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Time for New Economic Policy (NEP) to be abolished following criticism by European Union Ambassador to Malaysia that the NEP is discriminatory to both foreign and non-Malay investors
by Lim Guan Eng
(Petaling Jaya, Friday): The surprising frank criticisms of Europe’s top envoy to Malaysia urging urging the government to reverse the NEP because it is discriminatory and amounts to protectionism against foreign companies. In a report filed by the Associated Press yesterday.
Clearly the foreign investor community see the NEP as a stumbling block and an impediment of world trade. This may have an adverse impact on foreign investment and the time has come for the NEP to be abolished following criticisms by the EU ambassador to Malaysia that the NEP is discriminatory to both foreign and non-Malay investors.
The NEP and Malaysia’s declining oil reserves that will make Malaysia a net oil importer in 5 Years will damage future economic growth and prosperity
The NEP and Malaysia’s declining oil reserves, that will turn Malaysia from an oil exporter to a net oil importer in 5 years, will damage future economic growth and prosperity. The twin impediments of the anti-competition, anti-growth and anti-trade NEP as well as declining oil reserves are huge challenges that the Malaysian government has not even begun to address.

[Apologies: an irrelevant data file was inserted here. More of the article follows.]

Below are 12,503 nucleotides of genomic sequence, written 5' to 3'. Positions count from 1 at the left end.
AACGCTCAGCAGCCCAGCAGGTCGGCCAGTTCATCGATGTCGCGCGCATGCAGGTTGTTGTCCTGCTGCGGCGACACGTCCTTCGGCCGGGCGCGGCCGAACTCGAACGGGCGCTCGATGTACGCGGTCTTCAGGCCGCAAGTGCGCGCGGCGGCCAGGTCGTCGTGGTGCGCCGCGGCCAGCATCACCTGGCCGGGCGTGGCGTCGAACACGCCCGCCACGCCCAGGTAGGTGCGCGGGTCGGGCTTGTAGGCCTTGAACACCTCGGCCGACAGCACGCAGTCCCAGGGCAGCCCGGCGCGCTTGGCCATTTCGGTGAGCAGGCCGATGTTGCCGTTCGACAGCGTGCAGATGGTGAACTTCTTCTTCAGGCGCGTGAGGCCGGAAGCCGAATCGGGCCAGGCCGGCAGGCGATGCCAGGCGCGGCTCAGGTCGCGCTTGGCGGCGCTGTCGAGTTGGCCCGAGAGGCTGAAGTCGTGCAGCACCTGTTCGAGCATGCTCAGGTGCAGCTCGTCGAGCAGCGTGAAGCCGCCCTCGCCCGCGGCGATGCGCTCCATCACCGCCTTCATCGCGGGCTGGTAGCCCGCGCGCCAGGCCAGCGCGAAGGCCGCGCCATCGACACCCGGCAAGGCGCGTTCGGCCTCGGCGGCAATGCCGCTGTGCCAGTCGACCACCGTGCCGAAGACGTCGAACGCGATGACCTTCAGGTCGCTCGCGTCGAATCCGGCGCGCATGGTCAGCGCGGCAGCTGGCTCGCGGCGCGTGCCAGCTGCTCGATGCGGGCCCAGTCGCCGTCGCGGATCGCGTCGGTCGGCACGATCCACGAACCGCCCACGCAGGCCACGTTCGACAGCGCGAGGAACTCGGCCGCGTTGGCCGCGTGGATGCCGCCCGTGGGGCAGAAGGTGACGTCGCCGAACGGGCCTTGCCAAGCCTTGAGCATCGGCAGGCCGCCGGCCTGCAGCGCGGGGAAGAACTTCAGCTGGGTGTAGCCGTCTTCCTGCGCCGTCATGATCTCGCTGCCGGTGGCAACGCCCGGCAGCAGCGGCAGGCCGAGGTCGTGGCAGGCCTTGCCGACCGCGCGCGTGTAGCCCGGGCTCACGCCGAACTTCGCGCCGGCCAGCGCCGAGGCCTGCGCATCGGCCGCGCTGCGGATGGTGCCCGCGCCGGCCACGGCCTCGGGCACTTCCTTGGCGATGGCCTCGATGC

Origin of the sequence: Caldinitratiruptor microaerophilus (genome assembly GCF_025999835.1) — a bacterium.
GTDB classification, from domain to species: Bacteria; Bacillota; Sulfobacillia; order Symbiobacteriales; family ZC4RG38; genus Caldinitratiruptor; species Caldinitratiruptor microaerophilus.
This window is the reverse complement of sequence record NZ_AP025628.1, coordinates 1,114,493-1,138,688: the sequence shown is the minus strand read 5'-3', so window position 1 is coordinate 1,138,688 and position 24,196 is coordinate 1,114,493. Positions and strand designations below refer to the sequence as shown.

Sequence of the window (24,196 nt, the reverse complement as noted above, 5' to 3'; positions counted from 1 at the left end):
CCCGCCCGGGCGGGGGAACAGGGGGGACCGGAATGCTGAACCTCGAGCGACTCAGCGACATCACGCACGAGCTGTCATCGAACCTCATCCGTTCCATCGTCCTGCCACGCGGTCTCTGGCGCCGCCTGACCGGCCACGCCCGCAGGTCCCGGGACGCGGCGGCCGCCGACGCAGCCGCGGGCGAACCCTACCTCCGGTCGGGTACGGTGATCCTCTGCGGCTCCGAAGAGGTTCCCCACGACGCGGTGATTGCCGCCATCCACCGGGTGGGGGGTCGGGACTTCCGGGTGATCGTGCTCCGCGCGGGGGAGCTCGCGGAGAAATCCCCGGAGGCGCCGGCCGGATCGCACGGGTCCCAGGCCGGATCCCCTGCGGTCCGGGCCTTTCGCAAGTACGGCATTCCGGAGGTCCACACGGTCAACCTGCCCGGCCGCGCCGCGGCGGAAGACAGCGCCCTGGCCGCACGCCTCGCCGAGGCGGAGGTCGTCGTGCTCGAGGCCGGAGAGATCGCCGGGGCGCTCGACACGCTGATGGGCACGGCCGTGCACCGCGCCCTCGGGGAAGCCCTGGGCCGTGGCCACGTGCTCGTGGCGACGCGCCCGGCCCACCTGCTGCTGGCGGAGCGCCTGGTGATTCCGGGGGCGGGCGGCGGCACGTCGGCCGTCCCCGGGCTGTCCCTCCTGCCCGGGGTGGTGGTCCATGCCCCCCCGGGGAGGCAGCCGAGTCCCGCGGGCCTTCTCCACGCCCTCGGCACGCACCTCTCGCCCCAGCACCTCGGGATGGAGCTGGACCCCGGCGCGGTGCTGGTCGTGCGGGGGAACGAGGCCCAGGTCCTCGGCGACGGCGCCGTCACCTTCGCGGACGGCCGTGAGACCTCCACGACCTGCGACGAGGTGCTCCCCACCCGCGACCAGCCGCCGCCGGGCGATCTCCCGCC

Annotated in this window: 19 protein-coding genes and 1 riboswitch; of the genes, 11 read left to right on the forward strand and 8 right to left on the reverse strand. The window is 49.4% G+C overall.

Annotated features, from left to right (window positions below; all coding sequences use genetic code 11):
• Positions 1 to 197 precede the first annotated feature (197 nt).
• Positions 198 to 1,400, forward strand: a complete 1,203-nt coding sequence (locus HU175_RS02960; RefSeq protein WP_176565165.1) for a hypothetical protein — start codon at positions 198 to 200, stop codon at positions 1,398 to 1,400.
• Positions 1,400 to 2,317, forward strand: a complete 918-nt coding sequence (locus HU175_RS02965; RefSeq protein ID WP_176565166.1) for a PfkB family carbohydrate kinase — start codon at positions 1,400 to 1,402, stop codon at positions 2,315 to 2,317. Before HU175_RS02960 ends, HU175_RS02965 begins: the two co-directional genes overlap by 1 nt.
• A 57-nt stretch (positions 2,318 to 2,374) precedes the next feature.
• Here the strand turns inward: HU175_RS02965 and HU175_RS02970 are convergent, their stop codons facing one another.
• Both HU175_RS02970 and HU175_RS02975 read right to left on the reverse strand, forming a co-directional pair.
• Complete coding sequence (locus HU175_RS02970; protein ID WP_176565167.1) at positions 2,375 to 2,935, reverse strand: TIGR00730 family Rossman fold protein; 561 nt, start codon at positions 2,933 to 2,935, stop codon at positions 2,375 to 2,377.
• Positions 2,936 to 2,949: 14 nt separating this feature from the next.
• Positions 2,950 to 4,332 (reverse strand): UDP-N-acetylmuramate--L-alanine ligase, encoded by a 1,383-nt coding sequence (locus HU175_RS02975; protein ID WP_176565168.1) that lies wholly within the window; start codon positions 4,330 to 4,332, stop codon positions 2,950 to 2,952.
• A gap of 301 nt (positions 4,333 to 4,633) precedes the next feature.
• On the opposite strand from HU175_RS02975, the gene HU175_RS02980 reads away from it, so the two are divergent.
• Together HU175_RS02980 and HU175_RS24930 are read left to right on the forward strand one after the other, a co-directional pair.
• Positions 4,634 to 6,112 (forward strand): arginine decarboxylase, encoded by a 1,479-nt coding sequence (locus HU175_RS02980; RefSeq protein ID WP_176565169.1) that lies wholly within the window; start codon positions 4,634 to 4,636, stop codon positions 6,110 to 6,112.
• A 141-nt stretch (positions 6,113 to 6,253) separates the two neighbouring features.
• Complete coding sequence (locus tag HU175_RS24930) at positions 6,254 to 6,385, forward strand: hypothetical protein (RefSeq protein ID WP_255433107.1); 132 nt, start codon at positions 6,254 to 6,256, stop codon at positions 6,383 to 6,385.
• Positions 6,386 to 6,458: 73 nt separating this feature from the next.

Oil revenues make up 40% of our yearly national income. According to the 2007 Budgetary estimates by the Ministry of Finance, Malaysia revenue’s this year is estimated to be RM 134,815 million in 2007. Of this, oil and gas amounts to RM 53,730 million comprising: -
This does not include the taxes paid by oil related companies or companies in the oil industry, which can be quite substantial.
This oil revenue has allowed Malaysia to cushion the negative impact from mismanagement, wastage of public funds and corruption scandals that have plagued Malaysian society and would otherwise have crippled Malaysia’s economy. Without oil revenues in 5 years time, one wonders where Malaysia is going to find the RM 54 billion or fill in the 40% gap in the nation’s finances.
Without oil resources, a country’s economic growth would depend on comparative and competitive advantages. As comparative advantage has been fully utilized in all countries, economic growth is now fuelled by competitive advantages especially in producing goods and services which are of good quality and reasonable prices. As indicated by the EU Ambassador to Malayisa, the NEP has harmed instead of helped Malaysia to improve our competitive advantages.
With the advent of Malaysia being an oil importer, it is more crucial and critical that anti-competitive economic practices and policies such as the NEP must be dumped. The BN government has to put aside the political, racial and historical burdens and stop being stubborn in continuing with outdated policies if Malaysia is to progress in the market economy and globalised world of the 21st century.
* Lim Guan Eng, Secretary-General of DAP